Uncovering the Hijab

Misbah AwanDecember 17, 2016The Soul of GenderFeatures

“Towel-Head. Tablecloth. Batman. Ninja. Oppressed. Raghead. Terrorist. Do you have Cancer? Do you have hair? Do you shower with it on? Oh, you can think? Don’t you feel hot in the summer? Do you wear it to sleep? Did your dad force you to wear it? Well, okay, fine… did your mom?” mimicked the Muslim girls, who sat in chairs in a loose version of a circle, their faces red, drained with anger and shock.

People tend to judge those wearing a cloth covering their head, without a second thought of whether those comments or questions are considerate.

It’s a natural instinct to be curious, but comments on the hijab are often born of ignorance. After September 11th, 2001, there was a pronounced stereotyping of the headscarf. American citizens, specifically, put their guards go up and became more closed off to strangers. This only pushed Muslims to further seek ways to lend a hand to those who suffered due to the attacks on the Twin Towers. Not only did they want to show that they were unlike the group of people who crashed into the World Trade Center, they genuinely cared and ached to help. But this didn’t stop people from quickly judging.

Many have portrayed the hijab as an ostracizing and anti-feminist sign of oppression, when in reality, its purpose is to de-objectify women and stand as a symbol of pride in one’s religion. A friend of mine claims that people tend to look away from their iPods and phones and look up silently while she walks by. I have not encountered this, but once on a visit to Washington, D.C., a woman in a car sank her back into her seat and stared wide-eyed at me. She honestly seemed scared and I felt really bad about myself after that. I wish I had said hello or smiled at her, but all I did was glance at her and simply crossed the road. I now wonder if it’s because of my hijab. If I hadn’t worn it, would she have been relaxed and doing something else or had her focus on anyone other than me? Did she think I was a terrorist? Did she think I was oppressed?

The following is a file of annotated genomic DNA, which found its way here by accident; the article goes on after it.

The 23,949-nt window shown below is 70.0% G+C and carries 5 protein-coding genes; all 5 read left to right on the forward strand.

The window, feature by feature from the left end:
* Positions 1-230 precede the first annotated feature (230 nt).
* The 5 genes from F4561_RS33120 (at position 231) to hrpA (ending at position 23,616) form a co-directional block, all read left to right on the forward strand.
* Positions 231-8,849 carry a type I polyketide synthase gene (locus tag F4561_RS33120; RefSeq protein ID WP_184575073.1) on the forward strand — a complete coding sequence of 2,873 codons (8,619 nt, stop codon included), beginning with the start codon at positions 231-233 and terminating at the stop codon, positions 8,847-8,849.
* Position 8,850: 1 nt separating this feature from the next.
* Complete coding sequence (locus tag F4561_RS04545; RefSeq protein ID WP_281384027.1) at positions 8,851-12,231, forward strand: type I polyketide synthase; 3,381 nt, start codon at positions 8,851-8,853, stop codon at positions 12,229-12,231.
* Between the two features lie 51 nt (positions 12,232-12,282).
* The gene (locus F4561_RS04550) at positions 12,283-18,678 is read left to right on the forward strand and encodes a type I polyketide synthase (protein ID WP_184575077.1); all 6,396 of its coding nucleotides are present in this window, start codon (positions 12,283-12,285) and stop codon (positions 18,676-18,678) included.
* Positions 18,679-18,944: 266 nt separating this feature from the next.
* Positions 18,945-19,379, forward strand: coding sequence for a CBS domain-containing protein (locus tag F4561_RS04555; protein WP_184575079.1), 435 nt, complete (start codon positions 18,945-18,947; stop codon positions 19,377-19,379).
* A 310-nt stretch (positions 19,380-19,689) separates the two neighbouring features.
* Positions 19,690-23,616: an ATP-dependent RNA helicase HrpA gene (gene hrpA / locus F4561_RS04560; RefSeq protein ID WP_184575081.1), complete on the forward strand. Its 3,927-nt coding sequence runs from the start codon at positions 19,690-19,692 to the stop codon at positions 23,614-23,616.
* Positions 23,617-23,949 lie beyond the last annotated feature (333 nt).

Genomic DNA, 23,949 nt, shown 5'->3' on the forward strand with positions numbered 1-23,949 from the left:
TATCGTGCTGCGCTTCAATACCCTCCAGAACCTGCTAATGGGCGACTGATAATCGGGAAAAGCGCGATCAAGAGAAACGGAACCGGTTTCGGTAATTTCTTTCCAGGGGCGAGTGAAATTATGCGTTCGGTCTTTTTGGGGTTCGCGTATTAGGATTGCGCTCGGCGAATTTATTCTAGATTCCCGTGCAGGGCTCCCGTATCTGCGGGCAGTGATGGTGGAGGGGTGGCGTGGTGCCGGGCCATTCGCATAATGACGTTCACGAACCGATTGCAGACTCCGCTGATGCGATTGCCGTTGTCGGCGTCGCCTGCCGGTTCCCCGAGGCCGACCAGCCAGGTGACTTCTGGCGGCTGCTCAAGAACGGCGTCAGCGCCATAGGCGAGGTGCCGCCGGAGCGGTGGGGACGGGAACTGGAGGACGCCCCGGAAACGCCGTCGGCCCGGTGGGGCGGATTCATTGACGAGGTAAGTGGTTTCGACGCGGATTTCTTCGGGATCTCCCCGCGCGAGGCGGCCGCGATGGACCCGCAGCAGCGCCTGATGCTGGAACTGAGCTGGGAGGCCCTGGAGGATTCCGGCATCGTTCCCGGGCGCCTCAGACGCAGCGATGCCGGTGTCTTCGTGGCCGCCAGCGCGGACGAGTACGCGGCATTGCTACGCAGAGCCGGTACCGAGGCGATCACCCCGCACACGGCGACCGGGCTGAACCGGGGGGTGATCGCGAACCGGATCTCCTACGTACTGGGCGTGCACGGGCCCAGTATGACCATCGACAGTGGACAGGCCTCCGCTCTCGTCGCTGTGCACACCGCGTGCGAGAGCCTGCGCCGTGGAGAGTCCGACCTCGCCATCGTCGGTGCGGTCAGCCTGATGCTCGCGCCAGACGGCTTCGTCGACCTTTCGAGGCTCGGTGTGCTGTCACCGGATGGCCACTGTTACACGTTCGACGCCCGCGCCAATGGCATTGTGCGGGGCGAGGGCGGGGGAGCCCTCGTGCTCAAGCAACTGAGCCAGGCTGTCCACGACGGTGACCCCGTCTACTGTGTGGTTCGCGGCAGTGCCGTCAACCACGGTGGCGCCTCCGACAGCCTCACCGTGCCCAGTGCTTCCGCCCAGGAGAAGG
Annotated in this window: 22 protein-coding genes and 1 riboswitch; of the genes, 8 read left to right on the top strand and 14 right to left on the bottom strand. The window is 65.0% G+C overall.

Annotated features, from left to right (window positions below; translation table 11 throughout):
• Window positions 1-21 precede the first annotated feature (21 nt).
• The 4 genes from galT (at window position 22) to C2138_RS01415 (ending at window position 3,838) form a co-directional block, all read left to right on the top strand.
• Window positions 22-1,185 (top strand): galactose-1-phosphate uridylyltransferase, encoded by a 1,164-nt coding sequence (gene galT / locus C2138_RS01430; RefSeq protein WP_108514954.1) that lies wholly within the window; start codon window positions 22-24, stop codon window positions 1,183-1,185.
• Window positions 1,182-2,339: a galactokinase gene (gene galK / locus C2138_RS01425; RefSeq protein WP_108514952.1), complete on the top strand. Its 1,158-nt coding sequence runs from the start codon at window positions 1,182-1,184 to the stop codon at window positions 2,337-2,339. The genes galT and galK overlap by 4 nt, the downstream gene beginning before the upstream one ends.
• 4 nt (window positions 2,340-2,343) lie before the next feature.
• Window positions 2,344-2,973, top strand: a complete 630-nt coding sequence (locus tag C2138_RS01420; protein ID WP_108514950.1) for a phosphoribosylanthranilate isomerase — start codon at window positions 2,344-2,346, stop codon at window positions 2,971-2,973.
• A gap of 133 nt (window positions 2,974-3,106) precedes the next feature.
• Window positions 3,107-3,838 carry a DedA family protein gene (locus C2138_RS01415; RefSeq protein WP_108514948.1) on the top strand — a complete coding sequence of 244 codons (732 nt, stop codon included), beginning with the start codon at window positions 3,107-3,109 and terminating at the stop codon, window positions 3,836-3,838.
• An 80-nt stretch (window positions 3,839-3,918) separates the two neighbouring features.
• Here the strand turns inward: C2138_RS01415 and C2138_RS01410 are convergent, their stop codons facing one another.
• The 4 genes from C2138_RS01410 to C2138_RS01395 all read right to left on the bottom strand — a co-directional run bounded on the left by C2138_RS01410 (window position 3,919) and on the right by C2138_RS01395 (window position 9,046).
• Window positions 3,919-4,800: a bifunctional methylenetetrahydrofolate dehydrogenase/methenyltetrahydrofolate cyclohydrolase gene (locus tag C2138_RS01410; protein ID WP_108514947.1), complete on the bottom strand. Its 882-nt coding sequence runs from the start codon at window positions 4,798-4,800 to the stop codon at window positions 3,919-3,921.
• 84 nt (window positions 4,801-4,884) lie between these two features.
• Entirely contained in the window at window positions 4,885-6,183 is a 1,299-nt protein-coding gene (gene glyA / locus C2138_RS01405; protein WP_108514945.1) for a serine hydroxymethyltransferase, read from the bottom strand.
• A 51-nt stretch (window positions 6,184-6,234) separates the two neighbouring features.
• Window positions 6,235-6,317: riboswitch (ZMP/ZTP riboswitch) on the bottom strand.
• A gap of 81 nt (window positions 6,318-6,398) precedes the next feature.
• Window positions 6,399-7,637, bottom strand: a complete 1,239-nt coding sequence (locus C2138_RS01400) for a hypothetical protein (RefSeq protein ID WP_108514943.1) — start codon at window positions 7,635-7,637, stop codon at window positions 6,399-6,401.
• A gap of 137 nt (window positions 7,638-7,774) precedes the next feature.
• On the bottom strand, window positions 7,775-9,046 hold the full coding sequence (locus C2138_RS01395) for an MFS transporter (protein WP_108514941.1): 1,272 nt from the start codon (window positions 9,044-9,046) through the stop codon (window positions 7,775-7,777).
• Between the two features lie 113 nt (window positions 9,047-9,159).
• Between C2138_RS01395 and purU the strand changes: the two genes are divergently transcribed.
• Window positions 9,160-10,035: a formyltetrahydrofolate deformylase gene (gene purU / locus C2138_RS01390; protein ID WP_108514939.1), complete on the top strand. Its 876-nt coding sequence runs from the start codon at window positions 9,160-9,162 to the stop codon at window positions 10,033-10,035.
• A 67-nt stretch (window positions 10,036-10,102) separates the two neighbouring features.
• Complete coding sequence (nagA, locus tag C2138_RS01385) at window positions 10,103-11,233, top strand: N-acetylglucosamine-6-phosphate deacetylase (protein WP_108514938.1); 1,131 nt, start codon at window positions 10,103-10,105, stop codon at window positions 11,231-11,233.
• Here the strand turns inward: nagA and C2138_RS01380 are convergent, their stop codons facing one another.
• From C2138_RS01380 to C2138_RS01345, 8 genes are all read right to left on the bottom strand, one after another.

I was three when I came to America and still a toddler. I had no way of knowing what terrorism was, or that planes could crash into buildings, or even what a bomb was.

Everything eventually did cool down, even though the lives of many weren’t exactly “normal” afterward. September 11th intensified the judgments some individuals held against Muslims. The easiest Muslims to identify are the ones who wear the hijab and they use this symbolic physical thing, his headscarf, as a way to point fingers and call Muslims terrorists. I want to talk about why I wear the hijab and how it has become a part of me.


Although we associate the term “hijab” with Muslims, this form of modesty did not originate in Islam. Women in ancient Mesopotamia wore a cloth over their heads to differentiate between “respectable” women from those who of a different class, or who were single. It usually showed rank, lifestyle, and class in the Assyrian community.

During the time of the Muslim conquest at around 640 C.E., invasions led to a gradual turn toward a Qur’anic conception of head covering in Greek, Persian, and Mesopotamian societies. The practice of wearing a head covering spread to other countries as an expression of modesty and piety. Although Muslims believe Jesus (peace be upon him*) was another prophet in Islam, they do not believe he is the “Son of God.” However, Muslims do have a strong connection to the Virgin Mary. In Christianity, the Virgin Mary is usually shown with a head covering. In fact, depictions of the Virgin Mary with a cloth covering her head may conjure images of Muslim women.


The hijab is a veil that covers the head and chest area, and is translated as “curtain” or “screen” from the Arabic language. To those who wear it, the hijab symbolizes purity, dignity, courage, and self-respect, as it reveals the character of a woman to society. Most Muslim girls begin to wear the hijab when they reach puberty — the time when young people question everything and everyone. Women traditionally wear the hijab in front of non-related adult males. A woman can take off the veil in front of those she is related to, whether by blood or marriage. Despite this, the hijab is a commitment to oneself and to Allah (literally meaning “the God” in Arabic) because it shows you are following the steps required for you to become a better Muslim. In some cultures, however, it is not even acceptable to uncover in front of in-laws.